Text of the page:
Mental health amongst teens has always been a topic of discussion. All teenagers have struggled with mental health to a degree, specifically the younger generations. This could be because of many reasons, but a factor that stands out from all other generations is the fact that this generation has a new tool- social media. Social media can be used in many positive ways, but it can also be a source of major anxiety and pressure.
In a database I found on EBSCO, the study shows that the rate of teens who use social media directly correlates to their mental health. The more the teen uses social media, the more likely they are to be depressed. “Three-quarters of the adolescents in both groups reported that they used SNSs [Social Network Sites] daily. Although all participants seemed to use SNSs for several purposes, the time spent on SNSs increased with depressive symptoms.”
There are many factors that link social media use to teens mental health. One of these factors is teenagers comparing themselves to people they see online. “If you want to evaluate how quickly you ran a race, you might compare your time to other runners’. If you’re interested in determining how well you’re doing in a class, you probably want to know what your grade is relative to the grades of your classmates’. It’s not so different for physical attractiveness. We seem to have an innate drive to know where we stand in the beauty race, so we often can’t help but compare ourselves to all the impossibly beautiful media images we see (EngeIn, 2018).” This quote perfectly exemplifies what it is like when humans compare themselves to what they see in the media. There are unrealistic images of famous people that teenagers see on social media that make huge dents in their self esteem, even if they are aware the images are unrealistic. Just being exposed to those images not only can make teenagers feel bad about themselves, but also will make them try and strive to look like something that is unattainable. This can potentially create and unhealthy obsession of what they want to look like.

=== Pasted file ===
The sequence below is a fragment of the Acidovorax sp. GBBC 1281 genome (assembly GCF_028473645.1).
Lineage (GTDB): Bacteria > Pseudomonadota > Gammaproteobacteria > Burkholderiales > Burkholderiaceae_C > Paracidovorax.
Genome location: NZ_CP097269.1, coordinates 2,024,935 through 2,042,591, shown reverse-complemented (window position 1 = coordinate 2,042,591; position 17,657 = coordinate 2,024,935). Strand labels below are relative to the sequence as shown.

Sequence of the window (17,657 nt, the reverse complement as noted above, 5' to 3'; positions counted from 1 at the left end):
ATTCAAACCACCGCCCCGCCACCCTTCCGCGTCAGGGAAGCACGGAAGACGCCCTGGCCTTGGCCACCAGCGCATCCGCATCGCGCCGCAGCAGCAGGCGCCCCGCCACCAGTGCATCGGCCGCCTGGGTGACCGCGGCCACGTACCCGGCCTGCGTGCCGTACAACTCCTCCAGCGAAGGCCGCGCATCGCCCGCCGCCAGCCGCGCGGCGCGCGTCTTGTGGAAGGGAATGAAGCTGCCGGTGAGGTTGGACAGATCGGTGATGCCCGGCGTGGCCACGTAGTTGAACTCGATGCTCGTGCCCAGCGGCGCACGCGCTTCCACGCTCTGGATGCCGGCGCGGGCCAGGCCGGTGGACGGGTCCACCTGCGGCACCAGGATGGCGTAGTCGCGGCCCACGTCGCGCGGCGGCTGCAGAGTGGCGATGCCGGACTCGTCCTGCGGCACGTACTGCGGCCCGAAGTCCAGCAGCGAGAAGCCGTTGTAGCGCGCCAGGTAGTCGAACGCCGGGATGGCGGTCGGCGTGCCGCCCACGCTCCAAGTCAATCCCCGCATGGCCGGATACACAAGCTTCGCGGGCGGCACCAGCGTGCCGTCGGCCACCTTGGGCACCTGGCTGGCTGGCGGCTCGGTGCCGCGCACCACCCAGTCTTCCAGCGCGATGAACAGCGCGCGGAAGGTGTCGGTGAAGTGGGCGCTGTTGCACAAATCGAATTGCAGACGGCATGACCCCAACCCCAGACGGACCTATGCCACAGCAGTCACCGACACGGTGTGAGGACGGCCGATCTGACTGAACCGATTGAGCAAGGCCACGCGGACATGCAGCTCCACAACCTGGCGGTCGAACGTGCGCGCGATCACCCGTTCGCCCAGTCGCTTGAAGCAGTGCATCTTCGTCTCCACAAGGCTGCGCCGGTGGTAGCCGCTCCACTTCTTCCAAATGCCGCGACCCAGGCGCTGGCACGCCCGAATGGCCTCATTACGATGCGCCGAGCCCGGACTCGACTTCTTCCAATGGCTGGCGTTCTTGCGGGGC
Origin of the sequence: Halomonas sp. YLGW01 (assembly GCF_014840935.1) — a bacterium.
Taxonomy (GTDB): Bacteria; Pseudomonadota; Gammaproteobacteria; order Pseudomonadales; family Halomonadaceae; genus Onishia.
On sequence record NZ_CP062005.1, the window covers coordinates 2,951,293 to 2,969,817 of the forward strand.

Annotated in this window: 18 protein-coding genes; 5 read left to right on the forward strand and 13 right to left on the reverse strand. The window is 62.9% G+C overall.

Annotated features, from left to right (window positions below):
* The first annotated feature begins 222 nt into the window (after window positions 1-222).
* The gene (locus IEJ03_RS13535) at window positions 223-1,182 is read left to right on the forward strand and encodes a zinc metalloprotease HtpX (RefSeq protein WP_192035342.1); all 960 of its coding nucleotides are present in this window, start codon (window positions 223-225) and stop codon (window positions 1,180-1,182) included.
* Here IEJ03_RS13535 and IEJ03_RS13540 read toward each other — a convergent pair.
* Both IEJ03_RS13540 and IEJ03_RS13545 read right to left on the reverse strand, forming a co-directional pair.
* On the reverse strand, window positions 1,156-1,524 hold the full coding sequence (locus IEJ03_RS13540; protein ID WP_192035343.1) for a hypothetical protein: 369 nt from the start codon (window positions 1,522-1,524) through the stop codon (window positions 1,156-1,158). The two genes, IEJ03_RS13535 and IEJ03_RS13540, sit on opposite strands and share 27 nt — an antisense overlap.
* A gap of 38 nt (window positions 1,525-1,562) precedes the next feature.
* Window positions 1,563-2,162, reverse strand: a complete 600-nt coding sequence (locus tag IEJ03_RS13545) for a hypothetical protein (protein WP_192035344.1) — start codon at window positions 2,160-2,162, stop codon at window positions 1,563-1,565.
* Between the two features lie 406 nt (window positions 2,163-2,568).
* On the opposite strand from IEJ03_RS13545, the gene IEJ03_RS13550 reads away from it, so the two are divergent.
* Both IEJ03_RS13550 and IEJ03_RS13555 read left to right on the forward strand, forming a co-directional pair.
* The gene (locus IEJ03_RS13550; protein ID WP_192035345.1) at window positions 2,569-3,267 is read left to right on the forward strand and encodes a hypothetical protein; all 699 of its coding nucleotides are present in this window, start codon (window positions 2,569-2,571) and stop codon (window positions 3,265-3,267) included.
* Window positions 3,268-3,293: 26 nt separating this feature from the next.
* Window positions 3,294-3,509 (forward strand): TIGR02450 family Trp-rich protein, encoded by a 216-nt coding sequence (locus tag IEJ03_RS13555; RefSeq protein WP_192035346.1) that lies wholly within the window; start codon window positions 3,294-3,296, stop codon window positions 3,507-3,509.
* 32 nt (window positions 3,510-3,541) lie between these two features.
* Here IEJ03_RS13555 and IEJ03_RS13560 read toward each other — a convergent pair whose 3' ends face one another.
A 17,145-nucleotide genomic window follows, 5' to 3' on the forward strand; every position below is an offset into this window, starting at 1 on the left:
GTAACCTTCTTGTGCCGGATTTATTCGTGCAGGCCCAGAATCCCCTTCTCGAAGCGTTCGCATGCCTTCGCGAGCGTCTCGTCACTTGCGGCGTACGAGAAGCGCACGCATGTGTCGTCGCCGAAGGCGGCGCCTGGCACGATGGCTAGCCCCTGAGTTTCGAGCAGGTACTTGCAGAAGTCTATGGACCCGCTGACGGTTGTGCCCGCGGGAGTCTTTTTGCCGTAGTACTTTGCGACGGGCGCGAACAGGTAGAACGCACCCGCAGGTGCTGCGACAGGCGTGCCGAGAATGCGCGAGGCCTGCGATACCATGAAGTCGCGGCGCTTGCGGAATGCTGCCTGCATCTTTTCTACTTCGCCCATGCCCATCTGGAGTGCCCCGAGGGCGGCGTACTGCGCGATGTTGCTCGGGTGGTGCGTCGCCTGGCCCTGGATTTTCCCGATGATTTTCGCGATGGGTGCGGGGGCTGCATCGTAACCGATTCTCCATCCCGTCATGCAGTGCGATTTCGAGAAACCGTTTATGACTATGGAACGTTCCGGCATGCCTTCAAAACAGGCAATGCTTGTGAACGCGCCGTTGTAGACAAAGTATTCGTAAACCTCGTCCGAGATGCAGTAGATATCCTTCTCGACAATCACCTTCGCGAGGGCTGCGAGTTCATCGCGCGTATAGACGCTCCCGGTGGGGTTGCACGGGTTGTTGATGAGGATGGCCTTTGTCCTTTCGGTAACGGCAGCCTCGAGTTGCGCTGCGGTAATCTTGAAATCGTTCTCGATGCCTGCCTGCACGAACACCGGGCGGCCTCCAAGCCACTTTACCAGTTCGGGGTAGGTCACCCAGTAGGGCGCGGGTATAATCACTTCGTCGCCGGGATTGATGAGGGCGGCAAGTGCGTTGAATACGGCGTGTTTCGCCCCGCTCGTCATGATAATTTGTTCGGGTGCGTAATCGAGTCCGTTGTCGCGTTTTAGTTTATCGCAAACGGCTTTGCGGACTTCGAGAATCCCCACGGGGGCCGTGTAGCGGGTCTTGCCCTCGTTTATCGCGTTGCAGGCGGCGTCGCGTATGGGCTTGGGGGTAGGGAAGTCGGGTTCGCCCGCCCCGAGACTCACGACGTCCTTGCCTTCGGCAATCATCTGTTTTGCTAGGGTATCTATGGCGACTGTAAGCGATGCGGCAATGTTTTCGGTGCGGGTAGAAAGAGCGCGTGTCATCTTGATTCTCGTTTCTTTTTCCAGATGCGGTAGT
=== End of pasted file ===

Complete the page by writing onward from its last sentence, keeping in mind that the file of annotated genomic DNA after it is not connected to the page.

Another factor that is linked to media and its effect on mental health is how it can come in between personal relationships. In the article Mobile Devices Are Detrimental to Personal Relationships it explains how the availability of entertainment at our fingertips can cause us to be more interested in what we see on our phones than the person sitting right in front of us. This can create unrealistic relationships that we have online rather than creating real relationships in person. Having access to contact anyone we want at anytime we want makes it easier to feel like we have relationships, without really having a personal relationship. For example, a celebrity can tweet to their fans making their fans feel like they know the specific celebrity without really knowing them. This can make it harder for people to want real relationships, because the relationship they have with social media is so much more glamorous.
Social media has many pros and cons, but the reality is social media is affecting teens mental health. Whether that be through comparing themselves to unrealistic images or hindering social skills.